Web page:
So I thought I had the AAC tiebreaker scenarios down, but it turns out I was completely wrong...about everything.
My suggestions for last second alterations to the policy have also been largely (completely) ignored by the league brass.
People would pay to watch that.
Anyway, Jeff Greer has a full explanation of the actual procedure up on his blog, and to be honest, I still don't understand it. What I do understand, however, are the final scenarios that Greer places neatly in all of our laps.
Here they are:
Louisville gets the top seed in the AAC tournament if ...
1. Louisville wins and Cincinnati loses.
2. Louisville wins, Cincinnati wins and SMU wins.
3. Louisville loses, Cincinnati loses and SMU wins.
Cincinnati gets the top seed in the AAC tournament if ...
1. Cincinnati wins and Louisville loses.
2. Cincinnati loses, Louisville loses and Memphis wins.
The top seed is decided by coin toss if ...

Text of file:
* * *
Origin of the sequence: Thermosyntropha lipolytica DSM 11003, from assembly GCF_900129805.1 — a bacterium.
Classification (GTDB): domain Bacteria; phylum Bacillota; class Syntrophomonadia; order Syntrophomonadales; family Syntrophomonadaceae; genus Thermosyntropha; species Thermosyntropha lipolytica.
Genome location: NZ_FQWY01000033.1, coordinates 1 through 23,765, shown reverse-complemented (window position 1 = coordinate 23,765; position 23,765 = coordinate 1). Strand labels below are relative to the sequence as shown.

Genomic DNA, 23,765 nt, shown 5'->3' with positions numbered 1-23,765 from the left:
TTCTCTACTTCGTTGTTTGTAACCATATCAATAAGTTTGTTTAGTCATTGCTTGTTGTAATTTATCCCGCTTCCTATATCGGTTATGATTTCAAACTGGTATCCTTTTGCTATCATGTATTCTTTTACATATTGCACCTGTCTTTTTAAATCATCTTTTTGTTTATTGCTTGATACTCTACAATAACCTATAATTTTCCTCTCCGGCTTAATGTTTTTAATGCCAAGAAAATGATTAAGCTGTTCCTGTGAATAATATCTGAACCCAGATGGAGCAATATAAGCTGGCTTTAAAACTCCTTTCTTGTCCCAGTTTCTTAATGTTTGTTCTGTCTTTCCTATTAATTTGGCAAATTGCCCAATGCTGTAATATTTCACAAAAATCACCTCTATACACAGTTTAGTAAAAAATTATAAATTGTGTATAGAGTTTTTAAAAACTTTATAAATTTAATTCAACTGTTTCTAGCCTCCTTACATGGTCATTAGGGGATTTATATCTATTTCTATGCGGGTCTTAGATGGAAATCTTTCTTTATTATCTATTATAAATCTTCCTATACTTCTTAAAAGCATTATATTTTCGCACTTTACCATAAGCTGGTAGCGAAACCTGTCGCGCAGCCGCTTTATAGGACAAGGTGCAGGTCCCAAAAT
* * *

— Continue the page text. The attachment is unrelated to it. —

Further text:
1. Louisville wins, Cincinnati wins and Memphis wins.
If Louisville gets the No. 1 seed in the AAC tournament
The Cards would play at 7 p.m. Thursday on ESPNU against the winner of the 8-9 game. Temple, UCF and USF are tied for eighth place. Each is 3-15 in the AAC.
If Louisville gets the No. 2 seed in the AAC tournament
They'd play at 3 p.m. Thursday on ESPNU against the winner of the 7-10 game. Rutgers is the seventh seed, and like I said above, Temple, UCF and USF will duke it out for the 10th seed.
I know we all want an outright conference championship, but let's not be liars and act like there isn't at least a small part of us that wants to see this coin flip go down.